How can we best integrate primary and specialty palliative care into the care of patients with serious heart, lung, and blood diseases?
Does palliative care and/or hospice care as practiced across communities improve end-of-life care for COPD – specifically, does it reduce the burden of symptoms, improve HRQoL and satisfaction, reduce utilization in last 6 months of life (i.e. hospital visits, cost, invasive ventilation use, etc), improve the end-of-life experience, and increase the concordance of place of death to expressed patient preferences?
How can we ensure that patients with serious heart, lung, or blood diseases fully understand their prognosis, treatment options, and the risks and benefits of those options and help them make decisions that fully incorporate their own personal values, goals, and treatment preferneces?
Chronic obstructive pulmonary disease (COPD) affects over 12-24 million individuals in the U.S. where it is responsible for ~ 800,000 hospitalizations per year, and recently became America’s 3rd leading cause of death. The lag between clinical practice and treatment options described by efficacy studies to improve the quality of life, functional status, and survival in patients with COPD make it ideal for efforts in patient-centered ...more »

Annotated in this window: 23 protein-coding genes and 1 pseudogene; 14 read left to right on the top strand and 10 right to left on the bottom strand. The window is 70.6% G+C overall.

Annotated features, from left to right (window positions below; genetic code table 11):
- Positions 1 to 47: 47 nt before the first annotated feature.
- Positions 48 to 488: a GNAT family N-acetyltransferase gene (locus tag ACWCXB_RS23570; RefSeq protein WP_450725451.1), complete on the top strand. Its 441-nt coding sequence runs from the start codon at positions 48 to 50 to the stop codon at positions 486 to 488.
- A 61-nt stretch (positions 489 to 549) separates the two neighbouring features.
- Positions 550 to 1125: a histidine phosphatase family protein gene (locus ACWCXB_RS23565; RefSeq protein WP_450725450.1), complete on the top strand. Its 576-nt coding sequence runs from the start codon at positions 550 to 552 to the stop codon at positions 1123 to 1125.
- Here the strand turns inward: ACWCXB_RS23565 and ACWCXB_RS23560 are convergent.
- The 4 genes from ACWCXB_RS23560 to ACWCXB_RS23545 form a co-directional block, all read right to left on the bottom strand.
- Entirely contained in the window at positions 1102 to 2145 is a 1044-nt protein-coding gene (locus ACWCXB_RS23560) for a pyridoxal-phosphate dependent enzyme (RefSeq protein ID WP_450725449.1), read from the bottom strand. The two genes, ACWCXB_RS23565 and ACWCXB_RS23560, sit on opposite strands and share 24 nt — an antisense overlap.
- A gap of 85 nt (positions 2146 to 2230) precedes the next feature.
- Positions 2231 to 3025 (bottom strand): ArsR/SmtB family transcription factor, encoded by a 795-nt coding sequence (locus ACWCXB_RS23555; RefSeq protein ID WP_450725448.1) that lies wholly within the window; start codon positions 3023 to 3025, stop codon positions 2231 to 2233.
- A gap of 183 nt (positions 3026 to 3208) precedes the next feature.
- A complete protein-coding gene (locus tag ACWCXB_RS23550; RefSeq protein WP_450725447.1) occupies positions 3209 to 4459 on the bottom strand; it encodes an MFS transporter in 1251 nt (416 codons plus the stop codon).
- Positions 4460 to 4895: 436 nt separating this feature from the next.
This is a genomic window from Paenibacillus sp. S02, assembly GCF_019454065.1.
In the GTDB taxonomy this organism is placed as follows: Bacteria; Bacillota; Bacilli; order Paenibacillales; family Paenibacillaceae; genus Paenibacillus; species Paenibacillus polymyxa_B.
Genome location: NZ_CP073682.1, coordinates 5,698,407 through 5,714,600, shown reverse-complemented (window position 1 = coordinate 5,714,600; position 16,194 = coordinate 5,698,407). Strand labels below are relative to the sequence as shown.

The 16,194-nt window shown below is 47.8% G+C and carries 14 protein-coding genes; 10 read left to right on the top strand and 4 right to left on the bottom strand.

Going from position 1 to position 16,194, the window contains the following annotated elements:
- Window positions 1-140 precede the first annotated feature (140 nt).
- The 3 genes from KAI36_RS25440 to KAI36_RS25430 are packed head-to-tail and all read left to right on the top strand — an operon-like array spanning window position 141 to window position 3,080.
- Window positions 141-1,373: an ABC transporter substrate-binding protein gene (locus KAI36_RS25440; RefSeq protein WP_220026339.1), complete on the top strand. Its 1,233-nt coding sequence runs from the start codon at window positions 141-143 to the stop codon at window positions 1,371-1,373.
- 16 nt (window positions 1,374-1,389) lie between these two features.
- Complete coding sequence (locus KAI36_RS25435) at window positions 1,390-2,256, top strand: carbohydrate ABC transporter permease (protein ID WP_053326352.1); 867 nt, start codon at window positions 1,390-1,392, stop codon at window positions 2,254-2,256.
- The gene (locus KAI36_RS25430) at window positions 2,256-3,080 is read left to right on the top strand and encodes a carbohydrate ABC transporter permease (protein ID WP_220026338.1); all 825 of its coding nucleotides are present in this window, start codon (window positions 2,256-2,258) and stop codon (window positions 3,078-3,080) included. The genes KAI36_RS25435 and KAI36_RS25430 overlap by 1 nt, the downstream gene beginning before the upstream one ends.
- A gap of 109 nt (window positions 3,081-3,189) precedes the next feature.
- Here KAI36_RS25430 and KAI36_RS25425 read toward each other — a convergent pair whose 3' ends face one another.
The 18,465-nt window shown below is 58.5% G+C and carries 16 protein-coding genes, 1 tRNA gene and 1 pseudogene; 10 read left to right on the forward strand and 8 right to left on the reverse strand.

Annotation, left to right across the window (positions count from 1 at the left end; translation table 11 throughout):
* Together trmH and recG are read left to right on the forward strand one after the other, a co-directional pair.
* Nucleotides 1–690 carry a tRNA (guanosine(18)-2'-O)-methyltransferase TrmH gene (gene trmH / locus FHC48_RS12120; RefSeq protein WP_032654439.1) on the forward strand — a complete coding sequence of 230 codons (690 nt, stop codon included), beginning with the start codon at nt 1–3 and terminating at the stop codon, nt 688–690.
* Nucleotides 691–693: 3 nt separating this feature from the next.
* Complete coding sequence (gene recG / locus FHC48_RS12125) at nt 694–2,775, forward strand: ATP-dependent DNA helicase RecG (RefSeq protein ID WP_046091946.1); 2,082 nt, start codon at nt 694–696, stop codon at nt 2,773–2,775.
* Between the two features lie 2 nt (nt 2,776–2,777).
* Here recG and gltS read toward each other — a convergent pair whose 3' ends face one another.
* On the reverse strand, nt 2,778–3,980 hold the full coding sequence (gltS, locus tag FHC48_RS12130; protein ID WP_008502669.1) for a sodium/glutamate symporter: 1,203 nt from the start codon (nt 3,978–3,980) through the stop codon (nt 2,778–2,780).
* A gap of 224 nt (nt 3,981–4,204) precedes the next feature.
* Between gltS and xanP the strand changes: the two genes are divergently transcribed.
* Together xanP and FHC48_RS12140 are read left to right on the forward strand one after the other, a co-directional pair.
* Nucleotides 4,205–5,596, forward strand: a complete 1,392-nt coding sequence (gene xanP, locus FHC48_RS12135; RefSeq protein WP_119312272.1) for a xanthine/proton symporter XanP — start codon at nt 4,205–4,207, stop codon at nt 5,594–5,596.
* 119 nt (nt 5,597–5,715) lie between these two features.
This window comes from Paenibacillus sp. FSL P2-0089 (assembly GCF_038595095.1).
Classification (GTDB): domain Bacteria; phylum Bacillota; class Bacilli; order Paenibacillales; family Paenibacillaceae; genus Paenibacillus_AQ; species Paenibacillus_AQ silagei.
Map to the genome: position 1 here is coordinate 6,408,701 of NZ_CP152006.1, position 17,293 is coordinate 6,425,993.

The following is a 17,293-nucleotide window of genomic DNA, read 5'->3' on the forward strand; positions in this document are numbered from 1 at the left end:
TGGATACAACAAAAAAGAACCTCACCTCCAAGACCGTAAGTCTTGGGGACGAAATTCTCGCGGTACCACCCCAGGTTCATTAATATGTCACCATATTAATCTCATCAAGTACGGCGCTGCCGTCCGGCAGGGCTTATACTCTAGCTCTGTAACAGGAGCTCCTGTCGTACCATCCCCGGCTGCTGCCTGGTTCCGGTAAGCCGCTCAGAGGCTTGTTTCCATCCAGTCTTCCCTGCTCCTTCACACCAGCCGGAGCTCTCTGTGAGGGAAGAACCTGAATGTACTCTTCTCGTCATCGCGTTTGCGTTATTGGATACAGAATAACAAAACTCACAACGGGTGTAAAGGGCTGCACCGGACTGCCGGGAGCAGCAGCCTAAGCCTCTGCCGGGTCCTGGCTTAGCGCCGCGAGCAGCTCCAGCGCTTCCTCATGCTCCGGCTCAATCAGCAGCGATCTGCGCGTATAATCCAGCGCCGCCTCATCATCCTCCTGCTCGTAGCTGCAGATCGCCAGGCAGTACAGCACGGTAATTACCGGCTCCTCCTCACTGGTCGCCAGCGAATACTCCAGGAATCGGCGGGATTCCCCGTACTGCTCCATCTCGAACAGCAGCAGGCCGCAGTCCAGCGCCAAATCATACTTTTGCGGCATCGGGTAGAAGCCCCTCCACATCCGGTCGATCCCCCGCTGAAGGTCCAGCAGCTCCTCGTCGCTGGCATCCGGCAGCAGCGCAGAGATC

This palliative care process permits a natural death. The process is largely unstandardized and reflects local practice customs. In fact, the process may vary across ICUs and even within an ICU based on whose attending the patient. This process continues to be an under-investigated area of ICU care for terminally ill patients undergoing terminal ventilator withdrawal.